Bearing Witness

How Israel’s Occupation Affects Palestinian Children

This is an article written by Juan Cole. Mr. Cole is professor of Middle Eastern and South Asian History at the University of Michigan.


Over one in five Palestinian children in the West Bank and Gaza (22.5 percent) now suffers from chronic or acute malnutrition. About one in five is anemic. This mass of hungry humanity amounts to a population the size of Minneapolis, about 380,000 kids.

Malnutrition in children makes them more likely to contract life-threatening diseases. It permanently reduces intelligence and vastly increases the rate of attention deficit disorder. Women who were malnourished in their youths have increased rates of premature birth and high blood pressure in pregnancy.

The occupying power in the territories, Israel, enjoys a per capita income of some $17,000 per year, higher than Spain. In contrast, half of Palestinian families must now borrow money just to buy food.

That Palestinian children are not going so far as actually to die from their hunger in great numbers has helped conceal the depth of the crisis. Israel has ruled the West Bank and Gaza since it conquered them in 1967, and cannot disclaim responsibility for a population still under its military rule. A Palestinian Authority constantly under attack and immobilized cannot be expected to do hunger relief.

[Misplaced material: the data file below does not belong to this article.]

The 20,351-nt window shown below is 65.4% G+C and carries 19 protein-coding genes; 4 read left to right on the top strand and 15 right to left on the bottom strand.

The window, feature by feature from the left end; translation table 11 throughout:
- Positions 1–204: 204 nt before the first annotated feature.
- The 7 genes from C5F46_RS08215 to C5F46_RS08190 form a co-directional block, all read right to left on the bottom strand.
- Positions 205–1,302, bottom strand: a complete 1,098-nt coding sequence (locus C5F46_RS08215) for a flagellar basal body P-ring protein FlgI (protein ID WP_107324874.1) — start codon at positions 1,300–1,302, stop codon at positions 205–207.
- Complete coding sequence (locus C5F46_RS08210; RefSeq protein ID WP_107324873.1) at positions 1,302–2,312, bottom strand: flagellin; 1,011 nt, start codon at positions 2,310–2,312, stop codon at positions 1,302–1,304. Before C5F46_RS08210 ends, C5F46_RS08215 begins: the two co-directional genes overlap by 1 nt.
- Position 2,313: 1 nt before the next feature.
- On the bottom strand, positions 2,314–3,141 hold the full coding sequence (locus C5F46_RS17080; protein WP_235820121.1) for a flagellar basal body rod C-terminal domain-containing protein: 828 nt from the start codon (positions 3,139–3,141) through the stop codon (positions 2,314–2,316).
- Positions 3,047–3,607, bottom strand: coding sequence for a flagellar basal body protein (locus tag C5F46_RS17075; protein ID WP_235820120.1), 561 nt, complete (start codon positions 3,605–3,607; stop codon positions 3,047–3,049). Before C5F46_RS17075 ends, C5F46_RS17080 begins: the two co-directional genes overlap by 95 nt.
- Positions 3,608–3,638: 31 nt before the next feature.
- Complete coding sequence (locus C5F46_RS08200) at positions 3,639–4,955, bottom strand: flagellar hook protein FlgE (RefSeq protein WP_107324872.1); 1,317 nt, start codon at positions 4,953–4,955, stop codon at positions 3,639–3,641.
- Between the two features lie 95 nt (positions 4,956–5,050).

A wealthy and militarily powerful Israel is responsible under the Fourth Geneva Convention of 1949 to see that persons living under its occupation are not harmed. Letting 380,000 children go chronically or acutely hungry is a serious violation of international law.

Since the United States still gives Israel billions of dollars every year and has acquiesced in the current West Bank reoccupation and curfew, it also bears a responsibility for this tragedy. The Palestine issue has dropped out of news coverage, and even when it is noticed the focus is on strutting adult male politicians and military men. Will anyone speak for the children?


November 9, 2008 - Posted by | Media | , , ,

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